Author Archives: joejmedler

About joejmedler

Joe Medler lives in New Jersey with his wife, who is universally understood to be far too good for him, and his two young sons, who are far too smart for him. His work has been featured on MamaLode, The Original Bunker Punks and Sammiches and Psych Meds. You can find more of his work at https://developingdad.com/ and follow him on Facebook at https://www.facebook.com/developingdad

Taken for Granted

More than anything in the world I’m grateful that we will have pizza this week. And vegetables. Fresh and frozen, canned. Whatever. I’m grateful that we know with near certainty that we won’t spend a minute thinking about whether or not we can eat.

I don’t always appreciate how safe I am. I lie in the dark and wonder if I left a lock unturned. I wonder if that was someone downstairs. I think about what is nearby that i could use to club a potential burglar or worse. Then I wait and wait and I forget about it and I go back to distracting myself with pictures of family and tales of struggle and memes that make me laugh. I watch highlights and listen to comedians interview each other on podcasts that I hear on my phone which can access, essentially, all human knowledge. I do all of it knowing I am not likely to have war greet me at the door. My children are not likely to learn the worst of life until they are ‘ready’ and then they will do so through books and movies and lessons and not life. I know the further out I project the less sure I can be of these things, but I’m confident.

I see pictures of children who are being greeted by a world that is roiling with chaos and violence the likes of which I can’t even truly imagine without a sheen of Hollywood staging and two dimensional falsehoods that are stored in my brain as images of war. Then a picture will turn up in the news of a child, a toddler, old enough to process but not enough to understand, if there is such an age, why the men are killing everyone, why these bombs are coming for them and I fall to pieces. I question everything. I wonder why I’m not doing more.

I didn’t know the gut punch of these pictures, these images until I had my boys. Until I had the identity of a parent. I could Identify tragedy, yes, but I feel it so very viscerally now. I see the confusion and fear and courage and bravery on the faces of children enduring war and I shutter at what they know. No 4 or 5 year old should know what these children know. I fall to pieces.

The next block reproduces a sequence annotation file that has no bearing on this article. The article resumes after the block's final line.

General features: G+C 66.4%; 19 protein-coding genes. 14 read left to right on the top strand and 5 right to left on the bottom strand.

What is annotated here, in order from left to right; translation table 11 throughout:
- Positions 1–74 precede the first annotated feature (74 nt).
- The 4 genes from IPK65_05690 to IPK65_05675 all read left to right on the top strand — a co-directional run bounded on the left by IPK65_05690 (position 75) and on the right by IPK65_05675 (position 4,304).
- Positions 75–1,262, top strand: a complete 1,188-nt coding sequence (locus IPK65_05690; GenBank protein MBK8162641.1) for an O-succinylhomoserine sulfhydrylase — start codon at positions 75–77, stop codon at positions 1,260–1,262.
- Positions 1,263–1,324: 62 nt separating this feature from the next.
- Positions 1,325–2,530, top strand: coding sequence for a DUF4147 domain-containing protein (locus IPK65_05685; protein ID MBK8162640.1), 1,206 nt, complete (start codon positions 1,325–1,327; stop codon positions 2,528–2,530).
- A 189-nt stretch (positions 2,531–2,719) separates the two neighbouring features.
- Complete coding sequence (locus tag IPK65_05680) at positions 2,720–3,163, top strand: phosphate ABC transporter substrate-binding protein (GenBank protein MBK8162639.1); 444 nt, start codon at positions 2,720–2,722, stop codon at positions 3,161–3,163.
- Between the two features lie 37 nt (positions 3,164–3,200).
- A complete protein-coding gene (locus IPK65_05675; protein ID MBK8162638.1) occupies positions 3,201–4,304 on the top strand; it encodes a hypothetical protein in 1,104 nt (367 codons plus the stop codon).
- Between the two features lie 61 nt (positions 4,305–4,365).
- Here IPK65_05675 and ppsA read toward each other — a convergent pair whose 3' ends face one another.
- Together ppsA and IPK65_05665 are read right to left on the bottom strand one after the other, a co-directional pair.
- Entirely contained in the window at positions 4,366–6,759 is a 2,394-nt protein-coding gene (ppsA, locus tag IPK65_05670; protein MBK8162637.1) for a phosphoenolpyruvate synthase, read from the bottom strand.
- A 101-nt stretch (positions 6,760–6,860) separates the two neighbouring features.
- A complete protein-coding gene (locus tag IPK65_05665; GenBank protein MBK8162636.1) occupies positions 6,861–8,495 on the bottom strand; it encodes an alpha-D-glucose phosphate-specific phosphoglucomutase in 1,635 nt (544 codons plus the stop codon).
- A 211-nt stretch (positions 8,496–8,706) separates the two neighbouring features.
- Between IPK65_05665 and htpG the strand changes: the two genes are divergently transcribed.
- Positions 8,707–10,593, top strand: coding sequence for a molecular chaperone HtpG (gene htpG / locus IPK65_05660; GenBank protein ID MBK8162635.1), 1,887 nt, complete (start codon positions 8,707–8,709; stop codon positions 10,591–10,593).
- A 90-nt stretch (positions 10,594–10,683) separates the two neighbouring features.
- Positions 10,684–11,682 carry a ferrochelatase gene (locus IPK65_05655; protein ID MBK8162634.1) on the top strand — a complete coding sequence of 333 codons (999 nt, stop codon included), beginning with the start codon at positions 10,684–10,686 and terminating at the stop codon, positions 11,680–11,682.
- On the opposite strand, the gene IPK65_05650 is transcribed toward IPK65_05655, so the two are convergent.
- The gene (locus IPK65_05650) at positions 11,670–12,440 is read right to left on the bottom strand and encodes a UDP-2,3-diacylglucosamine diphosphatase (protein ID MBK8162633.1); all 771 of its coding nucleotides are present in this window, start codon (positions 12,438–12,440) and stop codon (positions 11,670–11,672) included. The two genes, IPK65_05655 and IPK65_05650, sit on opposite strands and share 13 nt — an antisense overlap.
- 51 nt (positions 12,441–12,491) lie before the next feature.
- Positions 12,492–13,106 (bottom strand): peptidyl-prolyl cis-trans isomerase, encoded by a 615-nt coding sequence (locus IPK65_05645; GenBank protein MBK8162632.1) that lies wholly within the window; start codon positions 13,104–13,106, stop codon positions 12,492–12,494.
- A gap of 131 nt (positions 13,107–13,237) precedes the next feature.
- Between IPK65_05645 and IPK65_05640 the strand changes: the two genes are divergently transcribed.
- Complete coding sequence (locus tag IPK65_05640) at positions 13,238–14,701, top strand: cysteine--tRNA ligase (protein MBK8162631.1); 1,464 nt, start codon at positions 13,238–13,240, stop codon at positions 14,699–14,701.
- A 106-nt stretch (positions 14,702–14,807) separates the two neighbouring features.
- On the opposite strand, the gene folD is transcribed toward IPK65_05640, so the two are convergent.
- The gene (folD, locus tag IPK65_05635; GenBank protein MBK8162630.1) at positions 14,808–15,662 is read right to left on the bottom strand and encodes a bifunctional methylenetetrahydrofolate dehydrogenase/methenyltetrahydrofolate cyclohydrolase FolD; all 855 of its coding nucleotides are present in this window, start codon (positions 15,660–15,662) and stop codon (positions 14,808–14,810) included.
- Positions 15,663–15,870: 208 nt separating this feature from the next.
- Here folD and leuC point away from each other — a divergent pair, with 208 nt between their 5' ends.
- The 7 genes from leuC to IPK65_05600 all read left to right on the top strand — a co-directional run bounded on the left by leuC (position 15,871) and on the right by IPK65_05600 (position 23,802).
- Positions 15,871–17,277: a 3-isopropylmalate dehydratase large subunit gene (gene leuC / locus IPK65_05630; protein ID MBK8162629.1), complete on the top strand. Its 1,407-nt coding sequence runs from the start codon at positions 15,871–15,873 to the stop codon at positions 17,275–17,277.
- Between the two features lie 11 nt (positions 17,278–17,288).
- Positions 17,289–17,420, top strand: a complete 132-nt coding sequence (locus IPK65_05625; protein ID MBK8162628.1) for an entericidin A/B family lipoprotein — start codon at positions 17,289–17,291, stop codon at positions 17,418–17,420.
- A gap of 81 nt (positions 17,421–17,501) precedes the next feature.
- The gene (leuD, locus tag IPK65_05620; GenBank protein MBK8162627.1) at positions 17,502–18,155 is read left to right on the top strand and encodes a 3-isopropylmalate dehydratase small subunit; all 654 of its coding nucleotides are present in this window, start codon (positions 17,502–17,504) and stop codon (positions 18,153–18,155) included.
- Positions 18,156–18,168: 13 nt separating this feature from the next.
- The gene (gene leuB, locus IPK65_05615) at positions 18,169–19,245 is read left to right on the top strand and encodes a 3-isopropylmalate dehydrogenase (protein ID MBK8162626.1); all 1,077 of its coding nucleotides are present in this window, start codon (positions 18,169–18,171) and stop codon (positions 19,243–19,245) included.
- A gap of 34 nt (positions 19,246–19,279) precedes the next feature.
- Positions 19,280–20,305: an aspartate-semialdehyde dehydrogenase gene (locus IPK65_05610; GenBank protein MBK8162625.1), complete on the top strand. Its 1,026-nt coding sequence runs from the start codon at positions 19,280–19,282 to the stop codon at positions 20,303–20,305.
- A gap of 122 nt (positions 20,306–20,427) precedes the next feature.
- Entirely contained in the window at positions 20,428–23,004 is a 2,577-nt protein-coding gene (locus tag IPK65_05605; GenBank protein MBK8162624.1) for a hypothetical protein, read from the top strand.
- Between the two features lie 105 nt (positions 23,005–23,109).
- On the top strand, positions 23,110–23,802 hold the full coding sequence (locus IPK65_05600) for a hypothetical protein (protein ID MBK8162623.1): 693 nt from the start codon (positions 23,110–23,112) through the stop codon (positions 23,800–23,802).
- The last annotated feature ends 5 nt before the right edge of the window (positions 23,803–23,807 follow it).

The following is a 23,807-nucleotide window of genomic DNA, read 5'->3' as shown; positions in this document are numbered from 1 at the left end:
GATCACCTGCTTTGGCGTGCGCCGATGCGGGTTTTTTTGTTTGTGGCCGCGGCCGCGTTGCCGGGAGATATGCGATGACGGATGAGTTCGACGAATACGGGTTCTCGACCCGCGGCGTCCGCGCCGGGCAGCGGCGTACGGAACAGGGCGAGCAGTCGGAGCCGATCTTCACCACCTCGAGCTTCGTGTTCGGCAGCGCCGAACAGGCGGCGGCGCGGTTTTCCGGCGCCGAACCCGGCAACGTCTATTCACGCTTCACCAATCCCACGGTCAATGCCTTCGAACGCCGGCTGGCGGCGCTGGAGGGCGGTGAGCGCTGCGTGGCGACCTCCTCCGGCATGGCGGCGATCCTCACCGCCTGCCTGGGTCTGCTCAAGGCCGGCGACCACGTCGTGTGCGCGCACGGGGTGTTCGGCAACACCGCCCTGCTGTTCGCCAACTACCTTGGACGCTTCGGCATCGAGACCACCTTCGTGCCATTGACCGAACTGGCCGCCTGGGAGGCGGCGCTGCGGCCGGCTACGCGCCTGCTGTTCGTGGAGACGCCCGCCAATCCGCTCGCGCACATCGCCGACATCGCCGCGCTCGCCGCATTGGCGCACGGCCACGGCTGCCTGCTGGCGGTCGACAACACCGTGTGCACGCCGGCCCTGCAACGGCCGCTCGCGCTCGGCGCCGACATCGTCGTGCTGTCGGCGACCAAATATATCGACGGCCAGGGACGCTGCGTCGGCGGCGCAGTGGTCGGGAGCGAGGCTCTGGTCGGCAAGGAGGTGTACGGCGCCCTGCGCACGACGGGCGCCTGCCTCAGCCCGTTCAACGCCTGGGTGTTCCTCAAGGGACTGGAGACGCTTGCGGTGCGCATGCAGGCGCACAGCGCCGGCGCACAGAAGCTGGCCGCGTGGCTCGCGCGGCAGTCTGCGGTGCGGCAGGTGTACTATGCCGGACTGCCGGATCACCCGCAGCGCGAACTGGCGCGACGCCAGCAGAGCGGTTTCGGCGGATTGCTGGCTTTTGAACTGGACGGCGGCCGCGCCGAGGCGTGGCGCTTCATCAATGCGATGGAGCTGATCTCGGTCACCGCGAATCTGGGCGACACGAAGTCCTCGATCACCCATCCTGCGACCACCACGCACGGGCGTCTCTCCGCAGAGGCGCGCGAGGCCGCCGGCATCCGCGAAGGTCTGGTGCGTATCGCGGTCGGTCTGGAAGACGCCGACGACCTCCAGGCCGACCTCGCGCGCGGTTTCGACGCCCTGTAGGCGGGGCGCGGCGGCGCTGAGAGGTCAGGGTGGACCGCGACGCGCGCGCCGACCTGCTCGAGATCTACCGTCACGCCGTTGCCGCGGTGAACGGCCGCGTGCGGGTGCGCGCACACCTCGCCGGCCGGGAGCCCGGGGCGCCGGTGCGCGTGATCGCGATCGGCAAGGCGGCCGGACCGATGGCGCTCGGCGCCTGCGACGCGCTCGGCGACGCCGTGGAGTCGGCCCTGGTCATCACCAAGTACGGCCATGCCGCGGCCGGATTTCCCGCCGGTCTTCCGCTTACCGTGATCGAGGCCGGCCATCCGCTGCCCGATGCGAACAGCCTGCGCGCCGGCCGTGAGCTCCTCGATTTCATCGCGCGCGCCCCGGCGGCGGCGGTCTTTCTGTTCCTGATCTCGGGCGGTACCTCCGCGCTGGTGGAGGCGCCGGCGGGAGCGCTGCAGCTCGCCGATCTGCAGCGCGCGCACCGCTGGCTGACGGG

I don’t appreciate how good I have it and I never will. But at times it becomes starkly real when I see the world I’m protected from. The world I continue to place safely out of view. One I care about, want to change but am determined to not see. I don’t think this makes me a bad person, relatively speaking. Relatively speaking I’m fine. But I’m also selfishly and honestly and determinedly invested in keeping my boys out of those pictures. Out of harms way. Safe in this place where even the greatest tragedies, thus far are little more than inconveniences and mild disappointments when seen in the grand scheme of things.

I wish I was better than I am. I wish you were. I wish anyone who could would walk into hell and walk these children and their families out. I’d be so incredibly happy to help them, from here.

The Boys on the Trampoline

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I can’t begin to express how much I love this picture. I love that the tips of the pine are a lighter green, early spring and new. I love the underbrush, rich, lush and untamed. I love the slide you so long ago conquered now used solely as a ladder to a bigger kids toy. I love the soccer ball alone under the slide. Mostly I love the two of you, sitting with your backs to the house, both looking out and talking without us there.

I know that you’re saying things of no immediate import. Maybe Teddy is asking a question of you, Charlie, something he’s curious about. Maybe Charlie is imagining your boundryless stories that you offer in real time, words barely outpacing your synapses as you get yourself excited by the places your brain can take you, Teddy. Maybe you’re just taking a breather. 

Part of what I feel when I see this is a certain loneliness. It’s mine. It’s the kind many men feel as far as I can tell. Many people I should say. It’s a little scary to me because I’m seeing the seeds of future states these days in ways where I can’t help but project onto you my experience. The truth is I look at this and the first feeling is hope. Hope that you both will know how much you are loved. Hope that you will love each other. Hope that you will endure whatever is out there that we can’t see, that you will have to figure out. Hope that you’ll have empathy for each other and for yourselves. 

It’s easy these days to lose sight of what’s important. We live in an area and I daresay a time when parents are a bit too involved in the process of raising kids. It’s not a criticism, it just seems that way. There is so much being emphasized on the important things that aren’t all that important. Homework in kindergarten seems a harbinger of a severely out of whack system. I want you to learn that love and kindness and empathy are the best protection you have. I want you to know how to be loved and how to love. I don’t really care if you aren’t hitting milestones or excelling in the way you should be. I want you to learn to look inside for validation. I want you alone to determine what makes you happy. I want you to have extraordinary lives, not necesarrily over or overtly successful one’s. I want you to know how much is enough and to be grateful that you have it.

As you sit there side by side I want you to know that that is home. When you are 18 and 16 and one is going to college and one is staying I want you to feel the pain of loss but know you won’t be alone. When hearts are broken in minor and major ways I want you to sit on a bench like you are in this trampoline and just be brothers. I want you to be better at family than I am and I think you already are.